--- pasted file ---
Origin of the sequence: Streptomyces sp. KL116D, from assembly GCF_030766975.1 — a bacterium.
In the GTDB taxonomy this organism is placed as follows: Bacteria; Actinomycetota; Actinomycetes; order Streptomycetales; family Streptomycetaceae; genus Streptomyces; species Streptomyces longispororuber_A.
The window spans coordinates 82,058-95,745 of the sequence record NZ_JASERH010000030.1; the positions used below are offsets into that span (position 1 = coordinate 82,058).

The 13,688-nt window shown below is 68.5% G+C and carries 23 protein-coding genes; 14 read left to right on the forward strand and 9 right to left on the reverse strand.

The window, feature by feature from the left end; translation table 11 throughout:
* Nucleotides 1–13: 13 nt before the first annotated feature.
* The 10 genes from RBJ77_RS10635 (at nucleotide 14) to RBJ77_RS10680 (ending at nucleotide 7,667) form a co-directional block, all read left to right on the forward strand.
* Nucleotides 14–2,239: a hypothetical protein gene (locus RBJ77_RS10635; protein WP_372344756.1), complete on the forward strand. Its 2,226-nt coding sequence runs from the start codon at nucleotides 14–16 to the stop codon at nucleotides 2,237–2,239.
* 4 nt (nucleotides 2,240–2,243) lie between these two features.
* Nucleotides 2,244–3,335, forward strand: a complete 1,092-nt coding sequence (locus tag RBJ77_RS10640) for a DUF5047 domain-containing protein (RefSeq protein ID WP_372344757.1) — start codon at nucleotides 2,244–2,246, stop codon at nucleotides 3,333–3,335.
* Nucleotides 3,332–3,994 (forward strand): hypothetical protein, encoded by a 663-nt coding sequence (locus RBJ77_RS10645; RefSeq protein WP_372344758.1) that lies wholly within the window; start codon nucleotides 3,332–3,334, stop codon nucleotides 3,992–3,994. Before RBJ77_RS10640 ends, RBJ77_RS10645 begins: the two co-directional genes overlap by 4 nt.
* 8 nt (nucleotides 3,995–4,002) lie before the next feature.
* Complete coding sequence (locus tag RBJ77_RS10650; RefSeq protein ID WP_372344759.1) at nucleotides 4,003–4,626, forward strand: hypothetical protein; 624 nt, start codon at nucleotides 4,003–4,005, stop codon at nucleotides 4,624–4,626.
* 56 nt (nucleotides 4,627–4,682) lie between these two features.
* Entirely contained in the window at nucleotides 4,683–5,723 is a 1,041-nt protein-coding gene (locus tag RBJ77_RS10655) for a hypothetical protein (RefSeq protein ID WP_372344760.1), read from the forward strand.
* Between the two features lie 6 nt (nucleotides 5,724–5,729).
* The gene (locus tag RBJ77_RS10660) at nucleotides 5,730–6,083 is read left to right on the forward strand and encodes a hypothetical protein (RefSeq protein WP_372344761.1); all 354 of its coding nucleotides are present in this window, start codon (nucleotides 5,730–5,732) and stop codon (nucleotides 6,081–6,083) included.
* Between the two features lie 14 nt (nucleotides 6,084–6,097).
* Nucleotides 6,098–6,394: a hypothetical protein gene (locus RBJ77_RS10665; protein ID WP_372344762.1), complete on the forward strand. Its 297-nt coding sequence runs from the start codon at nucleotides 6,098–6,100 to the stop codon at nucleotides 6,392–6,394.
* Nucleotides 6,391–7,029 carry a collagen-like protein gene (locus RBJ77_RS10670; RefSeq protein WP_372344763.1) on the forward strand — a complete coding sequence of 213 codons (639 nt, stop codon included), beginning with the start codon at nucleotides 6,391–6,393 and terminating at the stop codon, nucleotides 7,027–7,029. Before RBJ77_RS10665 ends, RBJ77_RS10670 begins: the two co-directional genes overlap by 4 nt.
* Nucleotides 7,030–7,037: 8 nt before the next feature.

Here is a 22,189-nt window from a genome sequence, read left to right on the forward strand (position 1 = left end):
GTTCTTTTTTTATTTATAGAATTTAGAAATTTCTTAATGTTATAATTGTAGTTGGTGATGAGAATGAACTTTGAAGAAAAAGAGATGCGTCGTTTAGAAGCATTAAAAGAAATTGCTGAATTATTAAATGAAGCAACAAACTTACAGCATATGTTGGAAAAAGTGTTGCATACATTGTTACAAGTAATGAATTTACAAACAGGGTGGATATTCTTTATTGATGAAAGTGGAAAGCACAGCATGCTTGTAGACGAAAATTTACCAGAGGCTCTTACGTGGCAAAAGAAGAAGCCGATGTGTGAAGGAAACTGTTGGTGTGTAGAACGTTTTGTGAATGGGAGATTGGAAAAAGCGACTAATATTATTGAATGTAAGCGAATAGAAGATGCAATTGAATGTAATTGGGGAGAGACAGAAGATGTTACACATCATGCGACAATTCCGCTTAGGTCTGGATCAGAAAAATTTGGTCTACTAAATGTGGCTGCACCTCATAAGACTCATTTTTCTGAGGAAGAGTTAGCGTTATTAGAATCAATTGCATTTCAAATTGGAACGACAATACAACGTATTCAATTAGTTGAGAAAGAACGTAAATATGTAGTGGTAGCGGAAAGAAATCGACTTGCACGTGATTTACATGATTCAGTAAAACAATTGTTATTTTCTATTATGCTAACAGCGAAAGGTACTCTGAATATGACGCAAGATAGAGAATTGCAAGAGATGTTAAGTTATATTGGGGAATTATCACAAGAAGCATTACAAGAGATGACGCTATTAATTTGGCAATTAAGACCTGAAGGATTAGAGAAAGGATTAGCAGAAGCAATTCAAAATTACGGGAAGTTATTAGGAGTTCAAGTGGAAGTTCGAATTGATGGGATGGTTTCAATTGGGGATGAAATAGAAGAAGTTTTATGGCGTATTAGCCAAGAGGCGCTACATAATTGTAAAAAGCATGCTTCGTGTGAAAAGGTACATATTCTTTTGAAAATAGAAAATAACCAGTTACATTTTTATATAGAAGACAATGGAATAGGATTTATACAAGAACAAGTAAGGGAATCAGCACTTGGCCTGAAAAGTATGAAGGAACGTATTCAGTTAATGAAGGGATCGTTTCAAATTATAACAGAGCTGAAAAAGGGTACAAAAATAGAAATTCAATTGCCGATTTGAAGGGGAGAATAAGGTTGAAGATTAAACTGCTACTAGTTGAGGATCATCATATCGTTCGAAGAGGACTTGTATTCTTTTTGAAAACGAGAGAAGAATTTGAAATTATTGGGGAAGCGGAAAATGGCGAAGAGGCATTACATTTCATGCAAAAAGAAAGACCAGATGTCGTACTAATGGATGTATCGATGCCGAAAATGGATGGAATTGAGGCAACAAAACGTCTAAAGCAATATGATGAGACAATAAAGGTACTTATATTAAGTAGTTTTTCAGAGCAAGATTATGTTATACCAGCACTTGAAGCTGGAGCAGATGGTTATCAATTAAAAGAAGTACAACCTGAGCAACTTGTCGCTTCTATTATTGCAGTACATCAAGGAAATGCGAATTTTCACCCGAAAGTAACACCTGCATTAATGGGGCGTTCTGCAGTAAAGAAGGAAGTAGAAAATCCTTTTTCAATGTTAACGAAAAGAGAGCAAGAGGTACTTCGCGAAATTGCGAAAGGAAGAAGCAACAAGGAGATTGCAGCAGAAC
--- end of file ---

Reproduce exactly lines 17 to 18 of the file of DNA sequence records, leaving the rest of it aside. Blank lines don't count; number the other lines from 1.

* The gene (locus tag RBJ77_RS10660) at nucleotides 5,730–6,083 is read left to right on the forward strand and encodes a hypothetical protein (RefSeq protein WP_372344761.1); all 354 of its coding nucleotides are present in this window, start codon (nucleotides 5,730–5,732) and stop codon (nucleotides 6,081–6,083) included.
* Between the two features lie 14 nt (nucleotides 6,084–6,097).